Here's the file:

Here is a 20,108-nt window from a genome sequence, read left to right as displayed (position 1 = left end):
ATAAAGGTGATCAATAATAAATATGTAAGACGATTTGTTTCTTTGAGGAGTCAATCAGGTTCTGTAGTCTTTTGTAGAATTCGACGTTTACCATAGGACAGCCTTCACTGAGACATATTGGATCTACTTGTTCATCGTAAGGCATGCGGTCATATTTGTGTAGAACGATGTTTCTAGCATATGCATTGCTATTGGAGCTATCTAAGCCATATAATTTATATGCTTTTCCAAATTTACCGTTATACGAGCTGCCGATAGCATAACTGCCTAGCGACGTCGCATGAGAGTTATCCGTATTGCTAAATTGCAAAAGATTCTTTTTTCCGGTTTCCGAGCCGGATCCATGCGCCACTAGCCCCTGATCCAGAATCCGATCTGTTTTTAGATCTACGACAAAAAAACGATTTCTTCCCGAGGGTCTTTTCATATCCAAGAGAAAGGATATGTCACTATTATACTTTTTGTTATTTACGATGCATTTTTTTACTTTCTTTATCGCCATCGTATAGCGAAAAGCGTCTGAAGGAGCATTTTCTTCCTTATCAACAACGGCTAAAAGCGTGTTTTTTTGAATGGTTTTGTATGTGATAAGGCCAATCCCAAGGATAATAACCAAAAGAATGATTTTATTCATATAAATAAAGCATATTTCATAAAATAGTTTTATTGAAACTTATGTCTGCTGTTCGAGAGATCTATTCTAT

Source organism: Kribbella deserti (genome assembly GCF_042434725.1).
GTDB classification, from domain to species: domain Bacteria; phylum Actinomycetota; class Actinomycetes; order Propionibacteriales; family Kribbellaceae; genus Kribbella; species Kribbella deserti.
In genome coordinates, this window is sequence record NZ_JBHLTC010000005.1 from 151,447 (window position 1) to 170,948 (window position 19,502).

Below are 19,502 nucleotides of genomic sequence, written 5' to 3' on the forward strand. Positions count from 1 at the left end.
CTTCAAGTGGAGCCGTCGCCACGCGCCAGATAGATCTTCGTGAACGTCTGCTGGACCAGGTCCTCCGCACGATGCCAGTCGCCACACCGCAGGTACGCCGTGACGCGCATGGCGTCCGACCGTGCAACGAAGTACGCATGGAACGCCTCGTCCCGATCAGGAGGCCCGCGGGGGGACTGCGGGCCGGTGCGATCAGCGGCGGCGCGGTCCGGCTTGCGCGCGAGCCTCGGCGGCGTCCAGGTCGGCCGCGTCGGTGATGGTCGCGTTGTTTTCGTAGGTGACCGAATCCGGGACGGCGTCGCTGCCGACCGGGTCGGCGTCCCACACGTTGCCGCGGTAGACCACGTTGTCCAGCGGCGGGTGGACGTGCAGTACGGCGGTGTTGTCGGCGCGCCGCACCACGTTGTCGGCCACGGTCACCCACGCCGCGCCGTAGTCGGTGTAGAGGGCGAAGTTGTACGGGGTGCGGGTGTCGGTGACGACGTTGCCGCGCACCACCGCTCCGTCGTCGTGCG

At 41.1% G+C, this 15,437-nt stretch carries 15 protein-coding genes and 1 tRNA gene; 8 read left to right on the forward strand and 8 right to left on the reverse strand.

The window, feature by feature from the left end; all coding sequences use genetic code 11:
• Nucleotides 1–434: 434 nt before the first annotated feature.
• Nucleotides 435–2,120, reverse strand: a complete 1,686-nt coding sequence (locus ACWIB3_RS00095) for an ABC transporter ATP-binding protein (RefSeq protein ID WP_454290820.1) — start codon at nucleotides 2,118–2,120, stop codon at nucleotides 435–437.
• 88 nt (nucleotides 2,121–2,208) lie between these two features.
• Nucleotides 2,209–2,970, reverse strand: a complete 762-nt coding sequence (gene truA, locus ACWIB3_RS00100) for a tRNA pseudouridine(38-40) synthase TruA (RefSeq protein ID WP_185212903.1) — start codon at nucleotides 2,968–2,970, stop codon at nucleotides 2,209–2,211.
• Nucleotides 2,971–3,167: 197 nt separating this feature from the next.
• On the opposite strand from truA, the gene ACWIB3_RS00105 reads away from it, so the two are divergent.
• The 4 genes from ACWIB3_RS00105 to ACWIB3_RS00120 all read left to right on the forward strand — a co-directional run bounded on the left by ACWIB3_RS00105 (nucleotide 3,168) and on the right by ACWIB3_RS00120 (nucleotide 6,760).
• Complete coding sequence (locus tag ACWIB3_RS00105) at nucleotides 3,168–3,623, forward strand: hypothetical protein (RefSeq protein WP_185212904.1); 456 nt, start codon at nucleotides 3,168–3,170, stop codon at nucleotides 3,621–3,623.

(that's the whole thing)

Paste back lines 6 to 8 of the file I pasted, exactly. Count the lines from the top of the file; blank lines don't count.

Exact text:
Below are 19,502 nucleotides of genomic sequence, written 5' to 3' on the forward strand. Positions count from 1 at the left end.
CTTCAAGTGGAGCCGTCGCCACGCGCCAGATAGATCTTCGTGAACGTCTGCTGGACCAGGTCCTCCGCACGATGCCAGTCGCCACACCGCAGGTACGCCGTGACGCGCATGGCGTCCGACCGTGCAACGAAGTACGCATGGAACGCCTCGTCCCGATCAGGAGGCCCGCGGGGGGACTGCGGGCCGGTGCGATCAGCGGCGGCGCGGTCCGGCTTGCGCGCGAGCCTCGGCGGCGTCCAGGTCGGCCGCGTCGGTGATGGTCGCGTTGTTTTCGTAGGTGACCGAATCCGGGACGGCGTCGCTGCCGACCGGGTCGGCGTCCCACACGTTGCCGCGGTAGACCACGTTGTCCAGCGGCGGGTGGACGTGCAGTACGGCGGTGTTGTCGGCGCGCCGCACCACGTTGTCGGCCACGGTCACCCACGCCGCGCCGTAGTCGGTGTAGAGGGCGAAGTTGTACGGGGTGCGGGTGTCGGTGACGACGTTGCCGCGCACCACCGCTCCGTCGTCGTGCG

At 41.1% G+C, this 15,437-nt stretch carries 15 protein-coding genes and 1 tRNA gene; 8 read left to right on the forward strand and 8 right to left on the reverse strand.